What are the taxes that non-residents need to be aware of when owning a property in Marbella?
The non-resident tax regime applies to foreign owners of Spanish assets such as properties, who earn some form of income from them. In areas such as the Costa del Sol, this often involves privately owned homes rented out for all or part of the year.
The specific type of tax that applies here is paid by non-residents who either rent out a property in Spain, or have any other type of asset that generates income for them. Usually, it is about a flat rate of 24%. Nevertheless, if you are renting out a property for which you don’t have any tenant, then you will still pay non-resident tax at a rate of 24% applied to 1,1% of the cadastral value of the property.
The tax you pay, and the declaration you have to make, largely depends upon whether or not you rent out your property. Foreign homeowners may be surprised to find that they are expected to pay income tax even if they don’t commercialise their property in Spain by renting it out.
• Income tax for non-residents who don’t rent out their property (IRNR)
This is the version of non-resident income tax in Spain if the following conditions apply: 1) You do not live in Spain, 2) You are a property owner in the country, 3) The home is exclusively for personal use and you don’t rent it out, 4) You have no other source of taxable income in Spain. Even when you don’t generate income from the property, the Spanish tax authorities still consider that you derive benefit from owning it and accordingly you have to pay an (albeit) lower rate of income tax.
• Wealth tax for non-residents (Patrimonio)
Those who have property in Spain (residents and non-residents alike) are liable for annual wealth tax based on the net value of their assets in Spain, after certain expenses such as mortgages are deducted. This tax is collected by regional governments across Spain, as that of the Junta de Andalucía.
The tax is based on the net value of your property (minus mortgage, if any) or any other value deemed appropriate by the tax authorities, with a tax-free allowance of €700,000. The tax rate works on a sliding scale starting at 0.2% and up to 2.5%.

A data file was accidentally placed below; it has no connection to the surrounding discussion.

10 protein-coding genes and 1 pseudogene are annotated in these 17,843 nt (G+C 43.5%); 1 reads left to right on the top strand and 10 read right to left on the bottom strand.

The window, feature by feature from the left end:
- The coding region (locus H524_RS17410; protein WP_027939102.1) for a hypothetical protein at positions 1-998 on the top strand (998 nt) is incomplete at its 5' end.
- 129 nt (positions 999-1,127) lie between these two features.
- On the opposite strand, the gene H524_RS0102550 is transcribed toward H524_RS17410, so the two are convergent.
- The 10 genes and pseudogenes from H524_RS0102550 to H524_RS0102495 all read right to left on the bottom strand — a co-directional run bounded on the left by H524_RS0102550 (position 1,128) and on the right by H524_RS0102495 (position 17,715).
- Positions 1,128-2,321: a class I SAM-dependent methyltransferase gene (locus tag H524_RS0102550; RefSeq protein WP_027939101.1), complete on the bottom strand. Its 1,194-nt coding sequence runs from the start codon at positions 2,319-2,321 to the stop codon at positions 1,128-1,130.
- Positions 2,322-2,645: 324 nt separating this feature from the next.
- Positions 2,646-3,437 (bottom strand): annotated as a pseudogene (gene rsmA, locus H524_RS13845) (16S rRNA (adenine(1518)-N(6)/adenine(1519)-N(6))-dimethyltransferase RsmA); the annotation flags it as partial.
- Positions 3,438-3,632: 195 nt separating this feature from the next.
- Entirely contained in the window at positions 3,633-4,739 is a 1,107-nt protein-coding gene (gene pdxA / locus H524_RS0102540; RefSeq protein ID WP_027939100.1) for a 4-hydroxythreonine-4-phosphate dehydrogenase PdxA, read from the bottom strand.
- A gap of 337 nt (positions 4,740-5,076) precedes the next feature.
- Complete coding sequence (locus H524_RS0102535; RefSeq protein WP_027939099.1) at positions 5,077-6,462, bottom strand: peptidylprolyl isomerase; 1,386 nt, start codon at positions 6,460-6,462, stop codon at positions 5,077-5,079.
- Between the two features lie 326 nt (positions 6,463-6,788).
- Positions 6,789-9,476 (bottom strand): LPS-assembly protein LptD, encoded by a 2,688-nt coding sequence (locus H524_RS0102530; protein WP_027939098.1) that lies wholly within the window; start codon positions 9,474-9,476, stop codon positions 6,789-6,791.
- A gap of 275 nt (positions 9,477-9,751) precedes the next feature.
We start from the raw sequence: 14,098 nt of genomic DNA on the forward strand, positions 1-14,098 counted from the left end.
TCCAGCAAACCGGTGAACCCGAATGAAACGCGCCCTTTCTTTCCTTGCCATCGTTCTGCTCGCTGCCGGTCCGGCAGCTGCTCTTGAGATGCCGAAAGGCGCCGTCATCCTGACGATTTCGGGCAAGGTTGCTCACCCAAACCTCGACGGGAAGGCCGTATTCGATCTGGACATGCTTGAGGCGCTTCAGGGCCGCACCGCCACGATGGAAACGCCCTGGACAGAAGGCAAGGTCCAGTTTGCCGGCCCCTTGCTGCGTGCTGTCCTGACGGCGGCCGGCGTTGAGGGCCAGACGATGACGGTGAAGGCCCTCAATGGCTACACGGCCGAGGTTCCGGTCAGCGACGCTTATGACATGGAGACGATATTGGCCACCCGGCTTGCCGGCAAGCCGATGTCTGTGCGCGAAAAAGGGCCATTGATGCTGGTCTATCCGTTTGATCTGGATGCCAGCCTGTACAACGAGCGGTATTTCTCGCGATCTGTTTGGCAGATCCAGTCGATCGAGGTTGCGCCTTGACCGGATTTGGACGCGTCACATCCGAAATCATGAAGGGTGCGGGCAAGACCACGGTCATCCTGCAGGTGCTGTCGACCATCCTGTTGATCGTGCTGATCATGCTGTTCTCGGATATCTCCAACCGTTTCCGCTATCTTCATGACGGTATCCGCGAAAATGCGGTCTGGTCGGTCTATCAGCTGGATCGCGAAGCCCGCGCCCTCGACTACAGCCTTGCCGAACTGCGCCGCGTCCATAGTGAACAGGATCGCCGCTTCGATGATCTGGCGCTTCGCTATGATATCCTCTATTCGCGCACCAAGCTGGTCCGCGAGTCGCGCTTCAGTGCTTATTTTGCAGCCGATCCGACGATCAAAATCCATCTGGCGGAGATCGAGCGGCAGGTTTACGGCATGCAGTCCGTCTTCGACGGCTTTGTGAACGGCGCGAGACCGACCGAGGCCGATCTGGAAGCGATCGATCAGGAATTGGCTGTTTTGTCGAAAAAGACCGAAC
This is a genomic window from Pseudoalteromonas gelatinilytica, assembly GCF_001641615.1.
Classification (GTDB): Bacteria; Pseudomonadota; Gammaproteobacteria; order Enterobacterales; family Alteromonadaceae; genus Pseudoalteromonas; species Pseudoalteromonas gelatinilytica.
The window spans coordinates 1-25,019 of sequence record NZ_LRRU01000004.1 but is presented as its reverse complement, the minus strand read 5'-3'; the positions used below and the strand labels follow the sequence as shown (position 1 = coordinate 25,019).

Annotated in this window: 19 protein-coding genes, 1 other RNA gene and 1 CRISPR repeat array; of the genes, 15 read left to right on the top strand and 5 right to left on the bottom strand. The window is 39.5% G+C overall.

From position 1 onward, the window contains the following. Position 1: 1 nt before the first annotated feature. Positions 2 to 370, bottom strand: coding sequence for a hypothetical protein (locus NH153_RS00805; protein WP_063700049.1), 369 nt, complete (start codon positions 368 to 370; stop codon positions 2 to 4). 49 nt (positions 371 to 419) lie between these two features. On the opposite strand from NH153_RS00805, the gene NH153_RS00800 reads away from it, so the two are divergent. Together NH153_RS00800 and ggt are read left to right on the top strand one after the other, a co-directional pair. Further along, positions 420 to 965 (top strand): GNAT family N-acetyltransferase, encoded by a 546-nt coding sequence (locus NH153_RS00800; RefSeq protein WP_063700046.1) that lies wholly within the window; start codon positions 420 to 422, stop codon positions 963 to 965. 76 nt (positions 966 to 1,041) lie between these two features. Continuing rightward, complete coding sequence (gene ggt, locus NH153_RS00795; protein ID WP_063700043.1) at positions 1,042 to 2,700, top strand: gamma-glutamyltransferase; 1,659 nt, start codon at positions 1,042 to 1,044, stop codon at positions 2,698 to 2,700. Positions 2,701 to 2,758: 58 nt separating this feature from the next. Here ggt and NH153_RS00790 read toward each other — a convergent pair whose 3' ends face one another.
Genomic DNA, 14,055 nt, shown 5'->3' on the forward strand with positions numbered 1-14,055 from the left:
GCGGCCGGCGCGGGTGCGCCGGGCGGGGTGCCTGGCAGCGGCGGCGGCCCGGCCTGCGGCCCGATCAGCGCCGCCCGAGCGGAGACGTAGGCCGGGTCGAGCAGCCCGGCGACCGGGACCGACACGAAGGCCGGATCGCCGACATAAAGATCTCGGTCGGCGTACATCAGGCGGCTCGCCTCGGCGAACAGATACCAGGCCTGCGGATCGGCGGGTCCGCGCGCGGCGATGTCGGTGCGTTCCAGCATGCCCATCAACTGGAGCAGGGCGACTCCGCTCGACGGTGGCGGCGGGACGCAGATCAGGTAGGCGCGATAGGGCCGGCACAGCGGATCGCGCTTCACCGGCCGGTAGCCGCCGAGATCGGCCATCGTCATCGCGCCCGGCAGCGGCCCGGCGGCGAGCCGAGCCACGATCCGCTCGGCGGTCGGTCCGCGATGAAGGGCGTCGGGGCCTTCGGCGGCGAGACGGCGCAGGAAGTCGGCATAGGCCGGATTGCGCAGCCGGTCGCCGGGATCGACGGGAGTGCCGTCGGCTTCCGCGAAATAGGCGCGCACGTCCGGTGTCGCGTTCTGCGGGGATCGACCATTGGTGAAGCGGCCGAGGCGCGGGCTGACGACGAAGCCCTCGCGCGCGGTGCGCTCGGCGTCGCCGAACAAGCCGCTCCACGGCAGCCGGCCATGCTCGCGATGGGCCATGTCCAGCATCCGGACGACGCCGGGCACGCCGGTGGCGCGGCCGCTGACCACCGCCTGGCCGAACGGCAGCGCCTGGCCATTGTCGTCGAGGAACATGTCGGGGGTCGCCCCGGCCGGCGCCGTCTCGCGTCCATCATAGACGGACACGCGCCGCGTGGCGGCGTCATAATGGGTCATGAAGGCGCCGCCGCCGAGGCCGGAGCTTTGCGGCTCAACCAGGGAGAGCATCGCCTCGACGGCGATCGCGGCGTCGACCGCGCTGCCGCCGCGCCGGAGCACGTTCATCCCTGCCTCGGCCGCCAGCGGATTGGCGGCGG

• Income tax for non-residents who do not rent out their properties, presented with wealth tax
Under certain conditions non-residents can pay the two taxes mentioned above (IRNR and Patrimonio) in the same declaration and use the same form. It is therefore not an extra tax, but simply a more convenient way of paying the two taxes previously mentioned. To present these taxes together in the same form you have to meet the following conditions: 1) You do not reside in Spain 2) you own only one property in Spain, and 3) the home is exclusively for personal use and not rented out.
The value of this tax is the two above taxes combined.
• Income tax for non-residents renting out their property
If you 1) do not live permanently in Spain, 2) own property here and 3) rent it out, you’re liable to pay income tax on the rental income instead of the tax described above. Should you rent out your property to a Spanish company, it will deduct tax at source and pay it to the tax authorities. Under these circumstances a non-resident is not required to present forms 210 or 215.
• Municipal property tax (IBI)
This tax is the Spanish equivalent of municipal rates and is collected by local authorities. It is based upon the cadastral value of the property, with a rate that varies from 0.405% to 1.166% depending upon the region. In Málaga it is 0.7232%.
Contact us for more information or a personal referral to qualified and certified accountants and tax advisors in your home language.